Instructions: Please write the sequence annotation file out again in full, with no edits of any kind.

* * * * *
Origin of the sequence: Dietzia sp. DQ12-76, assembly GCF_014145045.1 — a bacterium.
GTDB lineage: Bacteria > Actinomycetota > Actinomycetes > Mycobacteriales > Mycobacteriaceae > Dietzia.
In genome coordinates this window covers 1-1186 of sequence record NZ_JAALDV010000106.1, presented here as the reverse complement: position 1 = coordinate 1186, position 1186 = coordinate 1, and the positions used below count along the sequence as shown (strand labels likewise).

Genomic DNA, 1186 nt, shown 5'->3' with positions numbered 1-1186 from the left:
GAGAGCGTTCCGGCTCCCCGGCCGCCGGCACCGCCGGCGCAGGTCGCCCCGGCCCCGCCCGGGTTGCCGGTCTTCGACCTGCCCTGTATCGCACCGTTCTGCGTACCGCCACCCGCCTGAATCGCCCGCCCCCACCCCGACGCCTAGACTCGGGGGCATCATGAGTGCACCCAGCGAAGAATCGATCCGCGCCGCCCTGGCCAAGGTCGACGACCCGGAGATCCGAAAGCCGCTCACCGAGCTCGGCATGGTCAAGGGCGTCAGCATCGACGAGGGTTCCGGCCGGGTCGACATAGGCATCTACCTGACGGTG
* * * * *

Origin of the sequence: Dietzia sp. DQ12-76, assembly GCF_014145045.1 — a bacterium.
GTDB lineage: Bacteria > Actinomycetota > Actinomycetes > Mycobacteriales > Mycobacteriaceae > Dietzia.
In genome coordinates this window covers 1-1186 of sequence record NZ_JAALDV010000106.1, presented here as the reverse complement: position 1 = coordinate 1186, position 1186 = coordinate 1, and the positions used below count along the sequence as shown (strand labels likewise).

Genomic DNA, 1186 nt, shown 5'->3' with positions numbered 1-1186 from the left:
GAGAGCGTTCCGGCTCCCCGGCCGCCGGCACCGCCGGCGCAGGTCGCCCCGGCCCCGCCCGGGTTGCCGGTCTTCGACCTGCCCTGTATCGCACCGTTCTGCGTACCGCCACCCGCCTGAATCGCCCGCCCCCACCCCGACGCCTAGACTCGGGGGCATCATGAGTGCACCCAGCGAAGAATCGATCCGCGCCGCCCTGGCCAAGGTCGACGACCCGGAGATCCGAAAGCCGCTCACCGAGCTCGGCATGGTCAAGGGCGTCAGCATCGACGAGGGTTCCGGCCGGGTCGACATAGGCATCTACCTGACGGTG